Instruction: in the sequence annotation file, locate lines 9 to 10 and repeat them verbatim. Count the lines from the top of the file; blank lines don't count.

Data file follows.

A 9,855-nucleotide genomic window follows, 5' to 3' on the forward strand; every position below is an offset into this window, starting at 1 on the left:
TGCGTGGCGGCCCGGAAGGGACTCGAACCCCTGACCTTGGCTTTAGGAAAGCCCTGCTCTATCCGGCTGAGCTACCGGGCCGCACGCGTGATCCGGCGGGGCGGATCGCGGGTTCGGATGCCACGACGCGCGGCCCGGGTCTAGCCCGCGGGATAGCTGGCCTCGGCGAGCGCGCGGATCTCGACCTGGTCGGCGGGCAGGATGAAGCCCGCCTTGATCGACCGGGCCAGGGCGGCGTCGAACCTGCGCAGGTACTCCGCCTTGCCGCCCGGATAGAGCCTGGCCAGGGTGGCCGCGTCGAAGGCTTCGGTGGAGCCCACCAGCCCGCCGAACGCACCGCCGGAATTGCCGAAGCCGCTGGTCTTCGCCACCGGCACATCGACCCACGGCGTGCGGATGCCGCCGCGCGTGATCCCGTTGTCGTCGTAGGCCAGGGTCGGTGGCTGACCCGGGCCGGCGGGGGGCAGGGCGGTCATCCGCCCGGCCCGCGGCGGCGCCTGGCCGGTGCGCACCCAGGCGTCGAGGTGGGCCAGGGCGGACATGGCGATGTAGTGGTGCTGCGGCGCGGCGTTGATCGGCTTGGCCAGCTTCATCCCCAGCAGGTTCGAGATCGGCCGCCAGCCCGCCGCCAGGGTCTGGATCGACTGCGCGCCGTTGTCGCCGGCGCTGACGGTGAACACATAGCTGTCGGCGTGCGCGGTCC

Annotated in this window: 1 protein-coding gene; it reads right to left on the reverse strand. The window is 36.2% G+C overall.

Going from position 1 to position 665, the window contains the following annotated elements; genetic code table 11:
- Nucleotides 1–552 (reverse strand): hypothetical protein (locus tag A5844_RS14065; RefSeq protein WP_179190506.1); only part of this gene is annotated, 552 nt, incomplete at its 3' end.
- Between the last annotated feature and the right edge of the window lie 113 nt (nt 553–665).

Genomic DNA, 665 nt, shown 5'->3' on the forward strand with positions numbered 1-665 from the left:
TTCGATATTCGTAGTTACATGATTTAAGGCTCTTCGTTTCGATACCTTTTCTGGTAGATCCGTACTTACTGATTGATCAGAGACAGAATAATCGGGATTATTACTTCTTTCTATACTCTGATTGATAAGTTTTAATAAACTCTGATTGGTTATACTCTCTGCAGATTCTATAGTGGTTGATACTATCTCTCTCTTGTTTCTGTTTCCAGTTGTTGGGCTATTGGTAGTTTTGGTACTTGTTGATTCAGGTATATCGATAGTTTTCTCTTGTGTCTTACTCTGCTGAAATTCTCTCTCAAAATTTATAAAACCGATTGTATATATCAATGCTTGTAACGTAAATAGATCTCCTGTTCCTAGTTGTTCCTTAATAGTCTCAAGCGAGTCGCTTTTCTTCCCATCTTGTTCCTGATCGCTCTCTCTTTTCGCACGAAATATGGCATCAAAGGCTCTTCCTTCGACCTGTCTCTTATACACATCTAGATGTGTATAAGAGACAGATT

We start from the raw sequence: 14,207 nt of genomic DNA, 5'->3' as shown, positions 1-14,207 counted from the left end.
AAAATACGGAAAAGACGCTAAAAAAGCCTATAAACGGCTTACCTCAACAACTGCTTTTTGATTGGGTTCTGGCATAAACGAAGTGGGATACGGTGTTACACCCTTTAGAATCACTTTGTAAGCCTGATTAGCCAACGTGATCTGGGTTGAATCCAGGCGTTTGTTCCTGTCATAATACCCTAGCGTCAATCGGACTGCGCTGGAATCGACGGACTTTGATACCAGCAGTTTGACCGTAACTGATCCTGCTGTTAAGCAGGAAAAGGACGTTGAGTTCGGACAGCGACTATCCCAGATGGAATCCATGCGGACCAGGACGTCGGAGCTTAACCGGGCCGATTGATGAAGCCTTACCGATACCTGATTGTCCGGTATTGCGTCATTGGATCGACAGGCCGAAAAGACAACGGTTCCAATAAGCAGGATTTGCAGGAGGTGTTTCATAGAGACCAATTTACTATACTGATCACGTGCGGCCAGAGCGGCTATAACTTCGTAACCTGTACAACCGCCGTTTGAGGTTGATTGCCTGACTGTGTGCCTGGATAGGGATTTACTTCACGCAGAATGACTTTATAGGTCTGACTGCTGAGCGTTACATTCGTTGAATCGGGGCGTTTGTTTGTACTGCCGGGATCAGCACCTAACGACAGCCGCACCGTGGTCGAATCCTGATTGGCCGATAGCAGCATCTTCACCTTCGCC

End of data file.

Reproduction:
We start from the raw sequence: 14,207 nt of genomic DNA, 5'->3' as shown, positions 1-14,207 counted from the left end.
AAAATACGGAAAAGACGCTAAAAAAGCCTATAAACGGCTTACCTCAACAACTGCTTTTTGATTGGGTTCTGGCATAAACGAAGTGGGATACGGTGTTACACCCTTTAGAATCACTTTGTAAGCCTGATTAGCCAACGTGATCTGGGTTGAATCCAGGCGTTTGTTCCTGTCATAATACCCTAGCGTCAATCGGACTGCGCTGGAATCGACGGACTTTGATACCAGCAGTTTGACCGTAACTGATCCTGCTGTTAAGCAGGAAAAGGACGTTGAGTTCGGACAGCGACTATCCCAGATGGAATCCATGCGGACCAGGACGTCGGAGCTTAACCGGGCCGATTGATGAAGCCTTACCGATACCTGATTGTCCGGTATTGCGTCATTGGATCGACAGGCCGAAAAGACAACGGTTCCAATAAGCAGGATTTGCAGGAGGTGTTTCATAGAGACCAATTTACTATACTGATCACGTGCGGCCAGAGCGGCTATAACTTCGTAACCTGTACAACCGCCGTTTGAGGTTGATTGCCTGACTGTGTGCCTGGATAGGGATTTACTTCACGCAGAATGACTTTATAGGTCTGACTGCTGAGCGTTACATTCGTTGAATCGGGGCGTTTGTTTGTACTGCCGGGATCAGCACCTAACGACAGCCGCACCGTGGTCGAATCCTGATTGGCCGATAGCAGCATCTTCACCTTCGCC